https://wiki.haskell.org/api.php?action=feedcontributions&user=Cptwunderlich&feedformat=atomHaskellWiki - User contributions [en]2021-06-16T18:17:06ZUser contributionsMediaWiki 1.27.4https://wiki.haskell.org/index.php?title=Unboxed_type&diff=64061Unboxed type2021-03-18T22:31:43Z<p>Cptwunderlich: Updated dead link</p>
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<div>'''Unboxed types''' are [[type]]s that represent raw values. Unboxed types have [[kind]] <TT>#</TT>.<br />
<br />
Note that unboxed types of different storage behaviours (four bytes, eight bytes etc.) are all lumped together under kind <tt>#</tt>. As a result, [[type variable]]s must have kinds which are <tt>#</tt>-free.<br />
<br />
[[Category:Language]]<br />
<br />
Since Haskell values may contain unevaluated thunks in addition to specific<br />
values, in general values must be represented by a pointer to a<br />
heap-allocated object. This is fairly slow so compilers attempt to replace<br />
these boxed values with unboxed raw values when possible. Unboxed values are<br />
a feature of some compilers that allows directly manipulating these low<br />
level values. Since they behave differently than normal haskell types,<br />
generally the type system is extended to type these unboxed values. how it<br />
is done is compiler specific.<br />
<br />
[[Compiler Specific]]<br />
<br />
[[GHC]]<br />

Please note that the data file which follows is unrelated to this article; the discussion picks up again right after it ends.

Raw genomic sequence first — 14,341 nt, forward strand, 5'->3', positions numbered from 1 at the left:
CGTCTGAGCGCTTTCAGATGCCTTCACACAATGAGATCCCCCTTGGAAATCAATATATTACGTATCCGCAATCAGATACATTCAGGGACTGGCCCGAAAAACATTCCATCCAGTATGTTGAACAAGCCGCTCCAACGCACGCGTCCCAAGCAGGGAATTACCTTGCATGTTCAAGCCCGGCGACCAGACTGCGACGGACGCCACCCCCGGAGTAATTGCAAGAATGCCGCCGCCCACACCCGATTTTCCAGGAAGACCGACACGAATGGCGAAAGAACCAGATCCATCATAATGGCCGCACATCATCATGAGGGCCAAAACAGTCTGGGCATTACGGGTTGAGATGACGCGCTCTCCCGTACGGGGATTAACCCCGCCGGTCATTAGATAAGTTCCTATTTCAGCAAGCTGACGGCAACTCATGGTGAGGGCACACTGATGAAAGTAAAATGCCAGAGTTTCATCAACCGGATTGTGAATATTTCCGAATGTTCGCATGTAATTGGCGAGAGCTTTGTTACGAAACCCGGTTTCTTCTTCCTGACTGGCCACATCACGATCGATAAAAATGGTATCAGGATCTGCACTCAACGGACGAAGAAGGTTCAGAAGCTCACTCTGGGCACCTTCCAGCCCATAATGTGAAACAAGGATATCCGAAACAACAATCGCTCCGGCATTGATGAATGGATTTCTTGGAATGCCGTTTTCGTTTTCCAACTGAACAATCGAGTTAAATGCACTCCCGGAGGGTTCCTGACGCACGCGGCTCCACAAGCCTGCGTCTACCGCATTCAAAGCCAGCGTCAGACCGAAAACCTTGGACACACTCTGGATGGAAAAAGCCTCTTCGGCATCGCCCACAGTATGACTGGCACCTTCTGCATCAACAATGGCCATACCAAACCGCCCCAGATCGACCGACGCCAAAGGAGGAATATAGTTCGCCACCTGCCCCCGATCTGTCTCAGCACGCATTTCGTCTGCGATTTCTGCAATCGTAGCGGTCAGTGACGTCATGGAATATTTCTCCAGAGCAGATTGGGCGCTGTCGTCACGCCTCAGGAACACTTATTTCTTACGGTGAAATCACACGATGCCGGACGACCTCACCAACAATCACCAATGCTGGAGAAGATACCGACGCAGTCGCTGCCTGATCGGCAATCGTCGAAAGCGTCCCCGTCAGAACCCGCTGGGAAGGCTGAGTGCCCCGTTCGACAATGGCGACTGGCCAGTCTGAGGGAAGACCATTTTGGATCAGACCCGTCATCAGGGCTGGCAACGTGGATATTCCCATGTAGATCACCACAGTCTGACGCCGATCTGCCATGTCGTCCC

In GHC, by convention(?), unboxed values have a hash mark as a suffix to<br />
their name. For instance, the unboxed reprsentation of <code>42</code> is<br />
<code>42#</code>. There are some restrictions to their use. In particular,<br />
you can't pass them to polymorphic functions (like <hask>show</hask> or<br />
<hask>($)</hask> for instance).<br />
<br />
In this example, <hask>I#</hask> is a constructor that takes an unboxed<br />
integer and returns the <hask>Int</hask> that we know and love.<br />
<br />
<haskell><br />
module Main where<br />
import GHC.Exts<br />
<br />
showUnboxedInt :: Int# -> String<br />
showUnboxedInt n = (show $ I# n) ++ "#"<br />
</haskell><br />
Here we wrap the unboxed Int <hask>n</hask> with the <hask>I#</hask><br />
constructor and show the regular-old <hask>Int</hask>, with a hash mark on<br />
the end.<br />
<br />
[[JHC]]<br />
<br />
Jhc unboxed values behave similarly to ghc but with some differences, jhc<br />
doesn't allow the # in identifiers so by convention uses a trailing<br />
underscore to indicate an unboxed type. However it does use the trailing<br />
hash for unboxed literals like ghc. <br />
<br />
In addition jhc allows a limited polymorphism on unboxed values, they may be<br />
used polymorphically but if an exact type is not determined at the end of<br />
typechecking, they are defaulted to specific unboxed types. So 1# can be a<br />
Bits8_, Int_ or Bool_. The rules for when polymorphic unboxed types may be<br />
used without annotation are the same as for when rank n types can be used.<br />
<br />
=== Unboxed Tuples and Arrays ===<br />
<br />
Unboxed tuples use the syntax (# a,b,c #) and may not be assigned to values, they must be immediately scrutinized or used.<br />
<br />
=== When to use Unboxed Types ===<br />
<br />
...<br />
<br />
=== See Also ===<br />
<br />
#See the [https://downloads.haskell.org/~ghc/latest/docs/html/users_guide/exts/primitives.html discussion on unboxed types and primitive operations] in the [http://www.haskell.org/ghc/docs/latest/html/users_guide/ GHC's User's Guide].<br />
#See the [http://hackage.haskell.org/package/base/docs/GHC-Exts.html GHC.Exts] module.<br />
#See Simon L. Peyton Jones and John Launchbury's paper [https://www.microsoft.com/en-us/research/wp-content/uploads/1991/01/unboxed-values.pdf "Unboxed values as first class citizens"].<br />
<br />
----<br />
This page is a work in progress by IsaacJones. More input welcome :)</div>Cptwunderlich